South Africa’s Marine Big 5 Can Be Viewed Right On Our Doorstep

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Everyone has heard of South Africa’s Big 5 land animals. But have you heard about the Marine Big 5? This includes the African Penguin, the Cape Fur Seal, dolphins, the Southern Right Whale, and the Great White Shark. All of these can be spotted along the beautiful west coast of South Africa, stretching from Cape Town to Hermanus. Whether you want to do some marine life spotting from the comfort of your room with a pair of binoculars or from one of the many boat trips along the coast to have a closer look, the Marine Big 5 is right on our doorstep.

The African Penguin

The African Penguin is also known as the Cape Penguin or the South African Penguin and can be found from central Namibia all the way to Gqeberha/Port Elizabeth. The small black and white bird can be spotted by its distinctive pink patches above the eyes. The best spot in Cape Town to see them in their natural habitat is Boulders Beach near Simon’s Town, where the colony of nearly 3000 birds go about their business. Other great options to view the African Penguin are Robben Island and Stony Point in Betty’s Bay. If you would like to volunteer with penguins, SANCCOB is an excellent option, which you can read more about here.

The Cape Fur Seal

The Cape Fur Seal, or the Brown Fur Seal, is endemic to Namibia and South Africa, among other areas of the world. These playful ‘sea puppies’ (as they are sometimes called) are dotted all along the coast of South Africa. The seals are often hunted by sharks for food, but they have some tactics to avoid this, like swimming in large groups, scaring sharks, and making sharp turns to confuse the sharks.

They can often be spotted from shore playing around in the Cape Town waters, but if you want a closer look there are quite a few options. Seals are often found tanning in the harbour or playing along the harbour walls in Hout Bay, Kalk Bay, and the V&A Waterfront. At Duiker Island in the Karbonkelberg marine protected area you can actually go snorkelling and diving with the seals – they are known for their curiosity underwater and often swim alongside divers (the area is shark-free – don’t worry!). You can also take any boat trip out of a Cape Town harbour and possibly have the seals swimming alongside the boat.


Dolphin sightings are a frequent occurrence along the South African coastline and the country is lucky to have a variety of dolphin species visit our shores. Because dolphins very rarely venture into ocean areas that are deeper than 30 metres, they can often be spotted near the beach. Humpbacked Dolphins are shy and generally avoid human activity and boats, but Bottlenose Dolphins and Common Dolphins are curious and playful species who will interact with boats, surfers, and other humans. You can often spot dolphins from the shore, but if you want a closer look consider a boat cruise or a kayak. Swimming with dolphins is illegal in South Africa, so please avoid any experiences that offer this interaction. The Sardine Run is also a great opportunity to spot dolphins. An enormous migration of millions of silvery pilchards take place between May and July along the east coast, starting at the southern tip of Africa. Around 18000 dolphins work hard to herd the sardines into ‘bait balls’ which offers the dolphins and other predators the opportunity to attack and feed on the fish.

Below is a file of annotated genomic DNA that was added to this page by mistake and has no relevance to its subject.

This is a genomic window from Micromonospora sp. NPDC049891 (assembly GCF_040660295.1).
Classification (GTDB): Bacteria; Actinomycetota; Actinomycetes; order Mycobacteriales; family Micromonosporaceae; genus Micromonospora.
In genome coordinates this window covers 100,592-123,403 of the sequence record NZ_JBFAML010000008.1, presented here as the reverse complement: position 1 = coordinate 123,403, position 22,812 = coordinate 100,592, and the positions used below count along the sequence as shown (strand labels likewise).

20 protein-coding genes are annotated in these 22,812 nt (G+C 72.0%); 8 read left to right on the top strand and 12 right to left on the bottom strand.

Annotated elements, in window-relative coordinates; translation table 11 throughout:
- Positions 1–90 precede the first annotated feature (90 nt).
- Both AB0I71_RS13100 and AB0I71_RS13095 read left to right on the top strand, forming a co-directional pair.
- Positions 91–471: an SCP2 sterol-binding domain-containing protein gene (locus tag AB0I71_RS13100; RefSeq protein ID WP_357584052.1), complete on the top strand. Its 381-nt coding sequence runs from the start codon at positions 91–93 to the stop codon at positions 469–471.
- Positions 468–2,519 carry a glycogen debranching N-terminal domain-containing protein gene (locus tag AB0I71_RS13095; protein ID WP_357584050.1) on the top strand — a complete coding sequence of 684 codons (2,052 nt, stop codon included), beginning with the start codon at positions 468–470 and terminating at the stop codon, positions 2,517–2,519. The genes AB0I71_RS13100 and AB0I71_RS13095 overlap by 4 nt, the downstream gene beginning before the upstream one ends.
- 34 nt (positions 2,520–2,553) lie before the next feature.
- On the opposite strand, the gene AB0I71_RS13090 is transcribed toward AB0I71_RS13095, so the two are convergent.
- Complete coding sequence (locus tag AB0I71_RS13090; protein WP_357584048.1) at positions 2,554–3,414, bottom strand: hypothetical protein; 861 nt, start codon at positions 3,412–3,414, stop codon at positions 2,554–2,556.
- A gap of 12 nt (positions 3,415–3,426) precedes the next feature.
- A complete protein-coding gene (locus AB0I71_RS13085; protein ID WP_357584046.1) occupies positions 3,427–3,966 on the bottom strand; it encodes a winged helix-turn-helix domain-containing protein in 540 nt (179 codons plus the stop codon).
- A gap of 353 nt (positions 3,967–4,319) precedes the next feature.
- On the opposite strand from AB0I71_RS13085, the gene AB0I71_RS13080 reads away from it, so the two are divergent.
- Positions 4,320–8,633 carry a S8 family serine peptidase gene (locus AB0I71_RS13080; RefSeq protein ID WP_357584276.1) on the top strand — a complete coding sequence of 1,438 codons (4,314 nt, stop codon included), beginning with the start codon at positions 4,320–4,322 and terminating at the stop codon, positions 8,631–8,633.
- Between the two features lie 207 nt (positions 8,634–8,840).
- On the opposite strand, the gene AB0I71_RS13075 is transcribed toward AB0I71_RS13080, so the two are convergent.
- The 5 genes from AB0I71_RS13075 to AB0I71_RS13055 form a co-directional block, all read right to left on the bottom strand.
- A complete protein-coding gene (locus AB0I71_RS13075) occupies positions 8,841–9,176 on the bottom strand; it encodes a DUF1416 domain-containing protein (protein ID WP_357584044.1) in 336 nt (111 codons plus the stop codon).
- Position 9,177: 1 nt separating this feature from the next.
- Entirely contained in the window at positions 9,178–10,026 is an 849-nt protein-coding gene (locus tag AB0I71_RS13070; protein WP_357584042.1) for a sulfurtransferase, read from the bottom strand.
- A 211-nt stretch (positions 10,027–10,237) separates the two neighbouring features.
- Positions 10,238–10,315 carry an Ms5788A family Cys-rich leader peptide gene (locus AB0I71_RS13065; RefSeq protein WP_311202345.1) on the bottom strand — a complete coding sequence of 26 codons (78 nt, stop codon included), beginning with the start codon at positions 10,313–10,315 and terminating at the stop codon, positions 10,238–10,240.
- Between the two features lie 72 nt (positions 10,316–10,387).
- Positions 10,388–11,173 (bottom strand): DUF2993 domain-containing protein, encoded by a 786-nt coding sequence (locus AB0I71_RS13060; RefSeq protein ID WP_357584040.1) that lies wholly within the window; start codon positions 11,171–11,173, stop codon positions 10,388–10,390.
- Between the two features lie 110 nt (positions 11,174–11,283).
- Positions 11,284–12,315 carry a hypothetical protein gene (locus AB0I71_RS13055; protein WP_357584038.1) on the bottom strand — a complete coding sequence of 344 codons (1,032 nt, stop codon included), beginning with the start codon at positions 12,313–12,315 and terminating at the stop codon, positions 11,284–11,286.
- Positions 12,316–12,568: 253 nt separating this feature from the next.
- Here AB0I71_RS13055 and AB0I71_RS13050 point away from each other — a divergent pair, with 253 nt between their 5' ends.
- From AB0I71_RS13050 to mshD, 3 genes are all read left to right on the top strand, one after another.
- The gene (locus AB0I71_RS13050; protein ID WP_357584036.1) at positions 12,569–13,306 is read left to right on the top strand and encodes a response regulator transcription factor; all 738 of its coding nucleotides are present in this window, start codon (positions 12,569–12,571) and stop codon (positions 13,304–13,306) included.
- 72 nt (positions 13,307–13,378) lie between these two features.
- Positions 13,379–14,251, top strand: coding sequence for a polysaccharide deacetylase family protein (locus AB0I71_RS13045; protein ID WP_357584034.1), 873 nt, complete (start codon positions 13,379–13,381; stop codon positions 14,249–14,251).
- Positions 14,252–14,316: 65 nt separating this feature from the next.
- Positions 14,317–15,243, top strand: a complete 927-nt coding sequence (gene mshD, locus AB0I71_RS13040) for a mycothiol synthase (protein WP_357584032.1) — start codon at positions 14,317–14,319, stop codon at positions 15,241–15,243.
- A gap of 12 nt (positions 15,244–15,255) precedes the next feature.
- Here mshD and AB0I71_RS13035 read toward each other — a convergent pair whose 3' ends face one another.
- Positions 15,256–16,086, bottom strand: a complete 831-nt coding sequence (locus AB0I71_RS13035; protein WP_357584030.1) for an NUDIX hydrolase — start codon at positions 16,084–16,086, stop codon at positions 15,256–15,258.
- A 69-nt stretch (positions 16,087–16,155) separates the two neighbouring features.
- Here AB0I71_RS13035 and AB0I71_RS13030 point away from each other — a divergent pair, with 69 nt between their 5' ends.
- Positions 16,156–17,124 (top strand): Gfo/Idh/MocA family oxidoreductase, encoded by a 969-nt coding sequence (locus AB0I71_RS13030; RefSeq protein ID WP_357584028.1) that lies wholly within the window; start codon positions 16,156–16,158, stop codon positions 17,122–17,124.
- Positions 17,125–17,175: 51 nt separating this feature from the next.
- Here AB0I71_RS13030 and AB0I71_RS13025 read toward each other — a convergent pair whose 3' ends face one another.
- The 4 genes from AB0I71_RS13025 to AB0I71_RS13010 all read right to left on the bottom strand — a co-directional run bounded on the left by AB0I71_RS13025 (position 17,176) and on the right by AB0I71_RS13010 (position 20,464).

The Southern Right Whale

Southern Right Whales spend half of the year mating, calving, and rearing their young along the coast of South Africa. June to December these awe-inspiring creatures take shelter in the warmer waters of our coastline from the cold waters of Antarctica. 3000 16-metre-long whales often make their homes in sheltered bays, making places like False Bay, Hermanus, and the Garden Route excellent locations to try and spot whales. You can take boat trips to try and get a closer look, or if you’re lucky interact with them from a kayak. Hermanus has many paths running along cliffs that overlook the waters where these whales take shelter and at the end of every September, the town hosts the Hermanus Whale Festival. This community event celebrates the whale migration and places an emphasis on education and environmentally responsible adventures.

The Great White Shark

The Great White Shark is today a threatened species after negative publicity and unjust persecution. There are an estimated 5000 creatures left of this magnificent species and South Africa is home to around 2000 of them. These sharks are the largest fish species on earth and can reach between 4.5 and 6 metres in length. They also have several rows of regenerating serrated teeth and use their finely developed sense to detect the electrical impulses of their prey in the water. There are several ways to view Great White Sharks, like boat trips and cage diving, although there is particular controversy around some of these methods. Using chum to lure sharks can be seen as unnatural, and following this with lowering humans into the water can link food and humans in a shark’s mind, which it is not naturally predisposed to do. Boat trips will also sometimes use decoy prey to attract the sharks. If you do choose to go on a marine safari to view these creatures, be sure to do some research beforehand and choose the most ethical one.

The South African coastline is rich with marine life, and you can view all the Marine Big 5 either from the shores in Cape Town, on the Cape Town waters, or within a short drive from the Mother City. Be sure to ask our friendly staff at reception if you are looking for any recommendations on where to spot these sea creatures or have any other animal experiences.

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